This instruction gives details of the relief contained in Section 825A TCA 1997 for individuals who are resident in the State but who commute to their place of work outside the State.
Reduction in income tax for certain income earned outside the State Section 825A TCA 1997 is designed to give income tax relief to individuals who are resident in the State but who work outside the State. It applies to individuals who commute daily or weekly to their place of work outside the State and who pay tax in the other country on the income from their employment. Individuals who travel to the UK and Northern Ireland typically benefit from this relief. The relief applies not only to cross-border workers but also to trans-border workers.
The relief effectively removes the earnings from a qualifying foreign employment from liability to Irish tax where foreign tax has been paid on those earnings. In simple terms, the effect of the measure is that Irish tax will only arise where the individual has income other than income from a foreign employment.
3. The relief – Section 825A (3)
Subject to meeting certain conditions, an individual may have his or her income tax liability for a particular tax year reduced to the specified amount where liability would otherwise exceed that amount.
The specified amount is the income tax which would be payable for a tax year, before credit for any foreign tax paid, reduced in the proportion that the total income excluding income from a qualifying employment bears to the total income. This can be expressed by way of the following formula:
Total tax liability under Irish Rules X (Income other than foreign employment income / Total Income)
Note – Where relief is granted under section 825A, no credit is given for the foreign tax paid on the income of the qualifying employment.
The conditions are:
The individual must have earnings from a qualifying employment;
The duties of the qualifying employment must be exercised wholly outside the State in a country with which Ireland has a Double Taxation Agreement (In determining whether the duties of a qualifying employment are performed wholly outside the State, any duties performed in the State which are merely incidental to the performance of the duties outside the State, are regarded as performed outside the State.);
The income from that employment must be subject to tax in the other country and must not be exempt or relieved from tax in that country;
The foreign tax due on the income must have actually been paid to the relevant authorities and must not be repaid or be eligible to be repaid;
For every week during which the individual works outside the State in a qualifying employment, he or she must be present in the State for at least one day in that week;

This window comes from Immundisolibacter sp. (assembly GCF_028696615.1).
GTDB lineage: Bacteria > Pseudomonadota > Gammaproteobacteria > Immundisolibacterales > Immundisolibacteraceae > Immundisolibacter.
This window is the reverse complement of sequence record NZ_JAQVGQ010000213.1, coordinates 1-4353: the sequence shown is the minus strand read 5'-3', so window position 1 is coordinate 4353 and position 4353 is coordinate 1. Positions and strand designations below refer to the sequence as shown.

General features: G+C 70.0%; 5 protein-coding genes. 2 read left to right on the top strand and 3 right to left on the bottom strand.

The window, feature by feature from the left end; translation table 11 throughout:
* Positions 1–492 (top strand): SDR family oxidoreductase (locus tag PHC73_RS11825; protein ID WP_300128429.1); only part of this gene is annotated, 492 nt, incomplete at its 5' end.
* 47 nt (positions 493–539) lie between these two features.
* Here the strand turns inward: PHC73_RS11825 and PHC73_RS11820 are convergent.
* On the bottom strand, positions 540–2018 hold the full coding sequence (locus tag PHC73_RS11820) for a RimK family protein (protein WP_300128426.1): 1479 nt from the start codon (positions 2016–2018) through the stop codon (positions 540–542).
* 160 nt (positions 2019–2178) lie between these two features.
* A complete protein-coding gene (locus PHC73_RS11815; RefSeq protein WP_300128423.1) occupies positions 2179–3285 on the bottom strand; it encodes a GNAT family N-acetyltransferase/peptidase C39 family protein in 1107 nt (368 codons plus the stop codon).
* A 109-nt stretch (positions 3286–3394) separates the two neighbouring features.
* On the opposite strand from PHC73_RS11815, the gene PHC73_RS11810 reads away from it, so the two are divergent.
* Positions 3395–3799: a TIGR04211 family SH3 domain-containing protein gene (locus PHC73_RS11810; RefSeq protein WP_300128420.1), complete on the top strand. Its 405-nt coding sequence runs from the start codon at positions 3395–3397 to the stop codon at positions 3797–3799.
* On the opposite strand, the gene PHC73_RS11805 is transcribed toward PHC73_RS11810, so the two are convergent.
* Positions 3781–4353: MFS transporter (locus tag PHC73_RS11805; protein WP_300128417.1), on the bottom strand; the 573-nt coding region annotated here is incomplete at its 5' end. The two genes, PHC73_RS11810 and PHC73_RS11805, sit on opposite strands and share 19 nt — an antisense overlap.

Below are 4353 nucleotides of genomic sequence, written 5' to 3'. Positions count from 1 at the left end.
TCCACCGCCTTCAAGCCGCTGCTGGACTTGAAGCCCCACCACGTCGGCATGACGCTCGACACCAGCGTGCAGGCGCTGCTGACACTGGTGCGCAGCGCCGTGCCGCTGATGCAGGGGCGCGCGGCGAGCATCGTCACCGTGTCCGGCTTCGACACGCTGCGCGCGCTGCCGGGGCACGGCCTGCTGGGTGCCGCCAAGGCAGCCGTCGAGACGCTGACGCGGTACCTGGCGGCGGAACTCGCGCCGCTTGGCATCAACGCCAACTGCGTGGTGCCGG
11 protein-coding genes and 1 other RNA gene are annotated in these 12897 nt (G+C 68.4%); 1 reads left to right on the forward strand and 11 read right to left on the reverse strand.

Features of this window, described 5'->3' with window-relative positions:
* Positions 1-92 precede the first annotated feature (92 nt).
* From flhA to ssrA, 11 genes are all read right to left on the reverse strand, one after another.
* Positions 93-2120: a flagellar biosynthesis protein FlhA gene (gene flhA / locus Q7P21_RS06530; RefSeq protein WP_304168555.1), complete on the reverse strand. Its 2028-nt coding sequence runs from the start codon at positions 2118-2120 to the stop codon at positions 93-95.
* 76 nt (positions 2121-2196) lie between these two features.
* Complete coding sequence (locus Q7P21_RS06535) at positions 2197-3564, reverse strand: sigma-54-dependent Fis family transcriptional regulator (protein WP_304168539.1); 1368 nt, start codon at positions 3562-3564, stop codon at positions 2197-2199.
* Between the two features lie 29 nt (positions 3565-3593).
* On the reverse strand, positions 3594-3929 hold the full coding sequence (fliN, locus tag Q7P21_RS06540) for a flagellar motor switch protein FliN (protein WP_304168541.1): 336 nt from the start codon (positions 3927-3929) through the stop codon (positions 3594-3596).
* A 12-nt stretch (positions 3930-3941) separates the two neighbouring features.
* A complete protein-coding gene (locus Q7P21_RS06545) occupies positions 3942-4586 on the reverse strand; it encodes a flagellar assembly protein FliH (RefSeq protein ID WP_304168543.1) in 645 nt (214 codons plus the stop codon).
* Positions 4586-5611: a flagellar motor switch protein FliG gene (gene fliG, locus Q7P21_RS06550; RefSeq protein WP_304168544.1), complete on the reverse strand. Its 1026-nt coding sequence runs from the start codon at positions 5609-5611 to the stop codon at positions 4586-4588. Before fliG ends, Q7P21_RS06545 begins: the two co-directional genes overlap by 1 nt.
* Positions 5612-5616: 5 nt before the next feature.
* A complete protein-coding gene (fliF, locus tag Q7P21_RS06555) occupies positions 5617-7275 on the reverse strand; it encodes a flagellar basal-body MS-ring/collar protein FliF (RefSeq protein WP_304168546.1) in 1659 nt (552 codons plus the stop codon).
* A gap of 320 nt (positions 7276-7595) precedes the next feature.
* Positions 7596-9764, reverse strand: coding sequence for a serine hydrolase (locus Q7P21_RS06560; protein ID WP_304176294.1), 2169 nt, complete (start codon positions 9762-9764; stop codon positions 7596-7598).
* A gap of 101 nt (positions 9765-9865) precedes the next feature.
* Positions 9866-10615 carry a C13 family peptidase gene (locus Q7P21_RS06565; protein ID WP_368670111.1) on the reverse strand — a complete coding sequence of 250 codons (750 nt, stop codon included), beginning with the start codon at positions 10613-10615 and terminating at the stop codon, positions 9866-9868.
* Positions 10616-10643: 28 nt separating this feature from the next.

For 2010 and subsequent tax years, an individual is regarded as being present in the State for a day if he or she is present in the State at any time during the day.
For tax years up to and including 2009 an individual is regarded as being present in the State for a day if he or she is present in the State at the end of the day i.e. midnight
A qualifying employment is defined as an office or employment held outside the State in a country with which Ireland has a Double Taxation Agreement and which is held for a continuous period of at least 13 weeks in a tax year. The definition includes an office of director of a company which would be within the charge to corporation tax if it were resident in the State, and which carries on a trade or profession [see section 5 below regarding exclusions for proprietary directors]. Excluded from the definition are all State employments as are employments with any statutory bodies established in the State.
– Section 825A (2) and 825A (5) TCA 1997
The relief does not apply where the income from the qualifying employment:
is subject to the ‘remittance basis’ of taxation [Section 71 (3) TCA 1997];
is subject to the ‘split year’ treatment (Section 822 TCA 1997) (Split year treatment applies where a taxpayer in the year of arrival, or departure from the State, is deemed resident for part of the year only, and is thus already entitled to favourable tax treatment.);
is income paid by a company to one of its proprietary directors or to the spouse/civil partner of one of its proprietary directors;
is subject to a claim for relief under the foreign earnings deduction provisions (Section 823A TCA 1997);
is subject to a claim for relief in respect of the seafarer’s allowance (Section 472B TCA 1997).
Foreign Income is still assessable
The effect of the section is to reduce the amount of tax payable in respect of the individual’s total income to the specified amount. It is important to note that the income from the foreign employment remains assessable and that the legal obligation to return such income on the annual return of income remains. Income from a foreign employment is assessable under Case III Schedule D and, therefore, the provisions of self-assessment, including the payment of sufficient Preliminary Tax to avoid interest charges apply.
Tax bills may still arise
Married couples/civil partners, one of whom has income from a qualifying employment and the other has income assessable in the State under PAYE, may decide to allocate the full married personal tax credit/civil partner tax credit and increased rate bands against the income of the spouse/civil partner with Irish income. In that case, the amount of tax deducted under the
PAYE system on the Irish income may fall substantially short of the couple’s ultimate liability (the specified amount) even taking account of the relief. In such cases, a substantial tax liability may arise.
Universal Social Charge
The Universal Social Charge (USC) does not apply to the part of the income to which Section 825A applies i.e. the earnings from a qualifying foreign employment.